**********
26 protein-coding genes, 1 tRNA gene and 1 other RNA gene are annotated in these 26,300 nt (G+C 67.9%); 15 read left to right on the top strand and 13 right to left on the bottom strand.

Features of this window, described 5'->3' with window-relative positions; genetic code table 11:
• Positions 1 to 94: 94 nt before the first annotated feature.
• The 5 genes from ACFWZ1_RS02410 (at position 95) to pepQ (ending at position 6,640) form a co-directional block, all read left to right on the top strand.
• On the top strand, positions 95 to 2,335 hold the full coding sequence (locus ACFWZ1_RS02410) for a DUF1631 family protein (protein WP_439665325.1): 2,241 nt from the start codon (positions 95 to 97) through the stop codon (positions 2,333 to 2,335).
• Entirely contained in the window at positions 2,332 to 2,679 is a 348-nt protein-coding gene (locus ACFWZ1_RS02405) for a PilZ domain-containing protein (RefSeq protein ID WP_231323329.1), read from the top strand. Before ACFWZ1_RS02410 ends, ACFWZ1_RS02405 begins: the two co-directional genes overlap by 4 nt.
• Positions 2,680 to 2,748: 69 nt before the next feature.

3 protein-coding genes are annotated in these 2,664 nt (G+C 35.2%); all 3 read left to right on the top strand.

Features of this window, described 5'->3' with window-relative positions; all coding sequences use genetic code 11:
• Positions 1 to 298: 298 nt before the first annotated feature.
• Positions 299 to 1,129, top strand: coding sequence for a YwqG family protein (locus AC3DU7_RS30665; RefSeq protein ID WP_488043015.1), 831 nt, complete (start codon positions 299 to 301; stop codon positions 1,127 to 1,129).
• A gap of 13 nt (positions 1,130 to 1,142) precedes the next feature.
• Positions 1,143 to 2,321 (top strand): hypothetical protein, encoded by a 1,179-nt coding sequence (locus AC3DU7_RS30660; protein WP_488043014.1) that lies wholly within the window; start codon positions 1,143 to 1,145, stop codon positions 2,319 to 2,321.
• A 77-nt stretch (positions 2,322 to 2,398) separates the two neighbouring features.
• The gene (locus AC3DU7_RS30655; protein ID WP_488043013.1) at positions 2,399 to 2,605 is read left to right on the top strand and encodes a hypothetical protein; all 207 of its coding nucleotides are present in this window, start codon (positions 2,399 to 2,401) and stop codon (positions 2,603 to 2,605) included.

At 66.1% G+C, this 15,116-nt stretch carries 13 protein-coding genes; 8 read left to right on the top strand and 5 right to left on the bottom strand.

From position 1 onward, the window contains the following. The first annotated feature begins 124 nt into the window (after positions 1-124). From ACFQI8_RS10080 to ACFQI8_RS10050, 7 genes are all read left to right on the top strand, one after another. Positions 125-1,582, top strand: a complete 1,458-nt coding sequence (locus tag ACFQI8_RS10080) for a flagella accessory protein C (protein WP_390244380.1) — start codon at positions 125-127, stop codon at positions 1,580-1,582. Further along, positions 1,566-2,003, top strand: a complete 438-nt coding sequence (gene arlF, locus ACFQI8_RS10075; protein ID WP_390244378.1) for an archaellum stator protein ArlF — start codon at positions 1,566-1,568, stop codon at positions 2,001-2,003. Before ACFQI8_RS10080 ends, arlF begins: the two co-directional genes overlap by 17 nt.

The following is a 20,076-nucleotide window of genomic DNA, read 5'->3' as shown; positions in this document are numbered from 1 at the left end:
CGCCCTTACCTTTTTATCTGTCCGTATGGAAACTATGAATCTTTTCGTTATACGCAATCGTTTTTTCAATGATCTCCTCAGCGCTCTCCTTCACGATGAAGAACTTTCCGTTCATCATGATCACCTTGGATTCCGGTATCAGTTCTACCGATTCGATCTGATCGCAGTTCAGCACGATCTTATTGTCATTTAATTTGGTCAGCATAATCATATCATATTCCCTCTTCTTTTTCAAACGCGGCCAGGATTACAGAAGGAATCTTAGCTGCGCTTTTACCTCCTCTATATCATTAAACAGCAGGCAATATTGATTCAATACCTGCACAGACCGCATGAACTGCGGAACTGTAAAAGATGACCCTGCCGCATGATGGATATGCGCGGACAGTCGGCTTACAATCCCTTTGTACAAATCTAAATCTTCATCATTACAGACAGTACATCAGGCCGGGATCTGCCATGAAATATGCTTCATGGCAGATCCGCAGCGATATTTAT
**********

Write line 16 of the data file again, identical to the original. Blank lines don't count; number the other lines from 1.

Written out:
At 66.1% G+C, this 15,116-nt stretch carries 13 protein-coding genes; 8 read left to right on the top strand and 5 right to left on the bottom strand.